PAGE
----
c++variablesinitialization

What happens to uninitialized variables? C++


int main()
{    
    int a;
    cout << a;
    return 0;
}

I am wondering why the value 0 is being output. I thought if a variable is uninitialized, it would output a garbage value.

However, I also remember hearing that the default value of an integer is 0 so I am a bit confused.


Solution

  • The default behavior of an uninitialized function scope (i.e., local) integer in C++ is for it to be indeterminate, which is fine; however if that value is used before it is defined it introduces undefined behavior, and anything could happen - demons could fly out of your nose.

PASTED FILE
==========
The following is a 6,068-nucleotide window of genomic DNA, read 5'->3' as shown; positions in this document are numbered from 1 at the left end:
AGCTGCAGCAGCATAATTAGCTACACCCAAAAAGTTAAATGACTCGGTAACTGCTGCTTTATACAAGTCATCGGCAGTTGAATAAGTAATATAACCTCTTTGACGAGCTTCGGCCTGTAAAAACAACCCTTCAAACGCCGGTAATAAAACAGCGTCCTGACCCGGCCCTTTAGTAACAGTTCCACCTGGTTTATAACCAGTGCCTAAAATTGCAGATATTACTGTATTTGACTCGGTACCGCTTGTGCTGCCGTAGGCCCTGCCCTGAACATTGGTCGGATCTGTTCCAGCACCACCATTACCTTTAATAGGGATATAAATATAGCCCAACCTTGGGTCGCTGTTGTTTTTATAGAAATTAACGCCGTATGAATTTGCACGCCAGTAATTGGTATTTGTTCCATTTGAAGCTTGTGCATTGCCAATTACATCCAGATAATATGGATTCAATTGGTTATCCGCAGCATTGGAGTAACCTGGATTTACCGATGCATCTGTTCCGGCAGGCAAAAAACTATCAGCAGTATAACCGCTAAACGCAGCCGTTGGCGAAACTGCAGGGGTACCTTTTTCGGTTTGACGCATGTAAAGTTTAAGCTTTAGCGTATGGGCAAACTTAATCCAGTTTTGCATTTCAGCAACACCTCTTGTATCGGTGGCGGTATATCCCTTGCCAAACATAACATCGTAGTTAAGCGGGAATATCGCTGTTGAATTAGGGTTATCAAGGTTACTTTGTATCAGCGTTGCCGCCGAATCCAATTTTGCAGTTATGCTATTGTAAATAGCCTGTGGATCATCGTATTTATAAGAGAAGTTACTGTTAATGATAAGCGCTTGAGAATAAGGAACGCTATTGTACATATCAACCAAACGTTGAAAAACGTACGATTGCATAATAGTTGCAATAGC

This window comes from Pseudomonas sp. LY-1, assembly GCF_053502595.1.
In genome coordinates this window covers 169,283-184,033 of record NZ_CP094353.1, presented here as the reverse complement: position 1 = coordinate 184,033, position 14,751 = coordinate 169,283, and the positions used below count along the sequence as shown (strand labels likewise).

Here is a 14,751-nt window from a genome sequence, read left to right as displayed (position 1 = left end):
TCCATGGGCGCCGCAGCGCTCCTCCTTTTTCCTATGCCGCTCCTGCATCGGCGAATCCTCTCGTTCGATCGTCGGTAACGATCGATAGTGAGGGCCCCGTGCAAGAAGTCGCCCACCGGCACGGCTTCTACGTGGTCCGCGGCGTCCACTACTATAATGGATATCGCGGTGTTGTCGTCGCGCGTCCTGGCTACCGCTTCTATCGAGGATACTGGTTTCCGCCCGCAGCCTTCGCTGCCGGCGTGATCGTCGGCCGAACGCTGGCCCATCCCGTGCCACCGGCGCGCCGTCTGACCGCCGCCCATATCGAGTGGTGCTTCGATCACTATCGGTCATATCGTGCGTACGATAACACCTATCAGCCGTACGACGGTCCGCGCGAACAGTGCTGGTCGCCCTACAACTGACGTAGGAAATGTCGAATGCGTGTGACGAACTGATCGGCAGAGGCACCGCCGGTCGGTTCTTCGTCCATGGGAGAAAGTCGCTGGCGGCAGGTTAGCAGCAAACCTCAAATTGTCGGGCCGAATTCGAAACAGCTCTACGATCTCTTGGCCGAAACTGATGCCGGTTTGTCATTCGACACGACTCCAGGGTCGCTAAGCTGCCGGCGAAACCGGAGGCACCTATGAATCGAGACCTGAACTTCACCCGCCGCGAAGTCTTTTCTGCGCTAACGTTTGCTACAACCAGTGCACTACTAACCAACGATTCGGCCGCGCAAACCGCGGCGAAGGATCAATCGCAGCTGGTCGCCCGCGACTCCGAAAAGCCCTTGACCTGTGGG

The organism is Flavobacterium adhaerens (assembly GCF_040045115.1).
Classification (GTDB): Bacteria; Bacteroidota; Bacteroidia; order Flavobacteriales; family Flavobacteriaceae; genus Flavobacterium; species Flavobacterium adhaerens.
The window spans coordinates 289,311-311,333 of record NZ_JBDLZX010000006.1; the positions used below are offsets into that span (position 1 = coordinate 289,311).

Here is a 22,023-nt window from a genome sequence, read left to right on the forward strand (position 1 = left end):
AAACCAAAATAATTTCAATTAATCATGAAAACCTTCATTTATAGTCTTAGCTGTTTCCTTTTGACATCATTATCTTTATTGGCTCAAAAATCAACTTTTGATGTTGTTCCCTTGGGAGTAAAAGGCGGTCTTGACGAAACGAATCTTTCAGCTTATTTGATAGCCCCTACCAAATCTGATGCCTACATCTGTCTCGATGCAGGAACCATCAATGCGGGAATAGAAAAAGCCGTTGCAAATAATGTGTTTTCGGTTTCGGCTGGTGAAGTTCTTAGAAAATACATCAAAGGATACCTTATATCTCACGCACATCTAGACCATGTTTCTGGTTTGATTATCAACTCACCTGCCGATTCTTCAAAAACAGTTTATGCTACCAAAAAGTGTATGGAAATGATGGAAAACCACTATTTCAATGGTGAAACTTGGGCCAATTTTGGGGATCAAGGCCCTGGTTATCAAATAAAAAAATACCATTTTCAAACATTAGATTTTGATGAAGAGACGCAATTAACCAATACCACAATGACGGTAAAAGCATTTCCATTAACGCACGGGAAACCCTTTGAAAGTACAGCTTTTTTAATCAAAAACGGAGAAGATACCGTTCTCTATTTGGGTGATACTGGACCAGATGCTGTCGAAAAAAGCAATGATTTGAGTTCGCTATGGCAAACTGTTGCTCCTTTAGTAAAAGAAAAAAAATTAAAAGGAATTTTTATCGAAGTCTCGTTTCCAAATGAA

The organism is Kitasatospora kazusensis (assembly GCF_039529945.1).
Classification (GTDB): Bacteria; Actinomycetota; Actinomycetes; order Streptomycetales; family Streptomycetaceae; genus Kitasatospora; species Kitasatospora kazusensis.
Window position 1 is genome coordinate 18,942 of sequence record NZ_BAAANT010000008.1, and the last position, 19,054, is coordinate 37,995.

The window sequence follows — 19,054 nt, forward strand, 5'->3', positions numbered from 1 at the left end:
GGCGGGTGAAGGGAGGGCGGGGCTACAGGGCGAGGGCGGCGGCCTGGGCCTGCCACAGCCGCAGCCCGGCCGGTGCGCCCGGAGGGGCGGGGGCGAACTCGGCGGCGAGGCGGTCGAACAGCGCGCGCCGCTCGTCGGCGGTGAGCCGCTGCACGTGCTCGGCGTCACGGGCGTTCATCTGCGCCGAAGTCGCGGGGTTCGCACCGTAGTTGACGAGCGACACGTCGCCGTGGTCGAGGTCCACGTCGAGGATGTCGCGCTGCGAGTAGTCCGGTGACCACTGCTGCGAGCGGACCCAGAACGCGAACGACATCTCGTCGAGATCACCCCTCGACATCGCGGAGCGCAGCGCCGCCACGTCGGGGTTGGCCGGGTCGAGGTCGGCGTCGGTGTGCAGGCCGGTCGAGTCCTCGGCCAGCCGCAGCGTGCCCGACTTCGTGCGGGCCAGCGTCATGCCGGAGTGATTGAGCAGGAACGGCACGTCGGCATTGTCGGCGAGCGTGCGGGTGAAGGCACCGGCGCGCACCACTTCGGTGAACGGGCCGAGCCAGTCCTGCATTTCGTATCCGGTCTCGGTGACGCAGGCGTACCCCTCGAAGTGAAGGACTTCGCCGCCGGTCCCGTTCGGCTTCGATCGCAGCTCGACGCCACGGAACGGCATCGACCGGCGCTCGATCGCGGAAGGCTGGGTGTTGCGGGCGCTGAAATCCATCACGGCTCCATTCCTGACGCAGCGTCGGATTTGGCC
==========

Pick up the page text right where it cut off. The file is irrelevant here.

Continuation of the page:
This page on cppreference provides examples of default integer behavior.

    On the other hand, all non-local, thread-local variables, not just integers, are zero initialized. But this case wasn't included in your original example.

    (Side note: It is generally considered good practice to simply initialize variables anyway and avoid potential hazards altogether... Especially in the form of global variables. )

    There are exceptions to best practice using global variables in rare special cases, such as some embedded systems; which initialize values based off of sensor readings on startup, or during their initial loop iteration... And need to retain a value after the scope of their loop ends.